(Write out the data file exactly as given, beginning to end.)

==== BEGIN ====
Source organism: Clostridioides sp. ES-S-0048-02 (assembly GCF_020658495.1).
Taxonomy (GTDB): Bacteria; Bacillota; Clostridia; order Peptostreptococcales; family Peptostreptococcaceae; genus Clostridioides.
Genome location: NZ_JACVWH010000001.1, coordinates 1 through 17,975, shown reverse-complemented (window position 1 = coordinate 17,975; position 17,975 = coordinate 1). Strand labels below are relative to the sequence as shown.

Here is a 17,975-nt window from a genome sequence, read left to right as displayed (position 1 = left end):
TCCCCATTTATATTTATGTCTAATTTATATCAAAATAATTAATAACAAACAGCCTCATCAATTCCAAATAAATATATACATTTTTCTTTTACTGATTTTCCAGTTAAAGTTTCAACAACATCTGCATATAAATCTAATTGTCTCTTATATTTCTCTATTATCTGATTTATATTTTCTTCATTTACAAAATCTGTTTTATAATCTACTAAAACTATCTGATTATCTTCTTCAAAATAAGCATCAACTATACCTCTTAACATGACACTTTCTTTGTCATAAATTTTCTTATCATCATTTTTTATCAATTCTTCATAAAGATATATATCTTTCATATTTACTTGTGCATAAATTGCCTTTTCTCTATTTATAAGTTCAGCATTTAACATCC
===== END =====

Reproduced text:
Source organism: Clostridioides sp. ES-S-0048-02 (assembly GCF_020658495.1).
Taxonomy (GTDB): Bacteria; Bacillota; Clostridia; order Peptostreptococcales; family Peptostreptococcaceae; genus Clostridioides.
Genome location: NZ_JACVWH010000001.1, coordinates 1 through 17,975, shown reverse-complemented (window position 1 = coordinate 17,975; position 17,975 = coordinate 1). Strand labels below are relative to the sequence as shown.

Here is a 17,975-nt window from a genome sequence, read left to right as displayed (position 1 = left end):
TCCCCATTTATATTTATGTCTAATTTATATCAAAATAATTAATAACAAACAGCCTCATCAATTCCAAATAAATATATACATTTTTCTTTTACTGATTTTCCAGTTAAAGTTTCAACAACATCTGCATATAAATCTAATTGTCTCTTATATTTCTCTATTATCTGATTTATATTTTCTTCATTTACAAAATCTGTTTTATAATCTACTAAAACTATCTGATTATCTTCTTCAAAATAAGCATCAACTATACCTCTTAACATGACACTTTCTTTGTCATAAATTTTCTTATCATCATTTTTTATCAATTCTTCATAAAGATATATATCTTTCATATTTACTTGTGCATAAATTGCCTTTTCTCTATTTATAAGTTCAGCATTTAACATCC